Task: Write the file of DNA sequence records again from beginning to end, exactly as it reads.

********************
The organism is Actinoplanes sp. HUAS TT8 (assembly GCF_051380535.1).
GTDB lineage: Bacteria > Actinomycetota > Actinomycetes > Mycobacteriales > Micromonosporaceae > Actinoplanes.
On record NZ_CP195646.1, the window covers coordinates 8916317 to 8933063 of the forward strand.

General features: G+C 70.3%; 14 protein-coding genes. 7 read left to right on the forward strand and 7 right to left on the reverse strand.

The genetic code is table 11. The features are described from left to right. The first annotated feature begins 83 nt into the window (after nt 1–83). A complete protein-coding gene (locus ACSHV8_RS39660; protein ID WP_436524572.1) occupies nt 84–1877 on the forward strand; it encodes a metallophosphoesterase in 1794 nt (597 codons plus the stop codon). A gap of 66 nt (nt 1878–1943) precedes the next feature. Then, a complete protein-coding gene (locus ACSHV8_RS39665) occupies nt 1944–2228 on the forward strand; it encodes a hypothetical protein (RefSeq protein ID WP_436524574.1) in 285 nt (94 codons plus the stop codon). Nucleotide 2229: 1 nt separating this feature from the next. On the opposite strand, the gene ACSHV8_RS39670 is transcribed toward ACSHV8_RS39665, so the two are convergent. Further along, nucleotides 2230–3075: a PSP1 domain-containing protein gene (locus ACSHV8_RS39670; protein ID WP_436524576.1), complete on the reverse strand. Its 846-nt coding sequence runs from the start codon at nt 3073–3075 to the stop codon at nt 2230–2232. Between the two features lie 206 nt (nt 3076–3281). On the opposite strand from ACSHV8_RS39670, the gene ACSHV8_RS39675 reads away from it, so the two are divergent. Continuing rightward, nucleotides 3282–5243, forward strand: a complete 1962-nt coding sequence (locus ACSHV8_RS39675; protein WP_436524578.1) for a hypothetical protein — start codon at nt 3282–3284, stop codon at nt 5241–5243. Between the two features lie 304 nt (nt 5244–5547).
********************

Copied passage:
The organism is Actinoplanes sp. HUAS TT8 (assembly GCF_051380535.1).
GTDB lineage: Bacteria > Actinomycetota > Actinomycetes > Mycobacteriales > Micromonosporaceae > Actinoplanes.
On record NZ_CP195646.1, the window covers coordinates 8916317 to 8933063 of the forward strand.

General features: G+C 70.3%; 14 protein-coding genes. 7 read left to right on the forward strand and 7 right to left on the reverse strand.

The genetic code is table 11. The features are described from left to right. The first annotated feature begins 83 nt into the window (after nt 1–83). A complete protein-coding gene (locus ACSHV8_RS39660; protein ID WP_436524572.1) occupies nt 84–1877 on the forward strand; it encodes a metallophosphoesterase in 1794 nt (597 codons plus the stop codon). A gap of 66 nt (nt 1878–1943) precedes the next feature. Then, a complete protein-coding gene (locus ACSHV8_RS39665) occupies nt 1944–2228 on the forward strand; it encodes a hypothetical protein (RefSeq protein ID WP_436524574.1) in 285 nt (94 codons plus the stop codon). Nucleotide 2229: 1 nt separating this feature from the next. On the opposite strand, the gene ACSHV8_RS39670 is transcribed toward ACSHV8_RS39665, so the two are convergent. Further along, nucleotides 2230–3075: a PSP1 domain-containing protein gene (locus ACSHV8_RS39670; protein ID WP_436524576.1), complete on the reverse strand. Its 846-nt coding sequence runs from the start codon at nt 3073–3075 to the stop codon at nt 2230–2232. Between the two features lie 206 nt (nt 3076–3281). On the opposite strand from ACSHV8_RS39670, the gene ACSHV8_RS39675 reads away from it, so the two are divergent. Continuing rightward, nucleotides 3282–5243, forward strand: a complete 1962-nt coding sequence (locus ACSHV8_RS39675; protein WP_436524578.1) for a hypothetical protein — start codon at nt 3282–3284, stop codon at nt 5241–5243. Between the two features lie 304 nt (nt 5244–5547).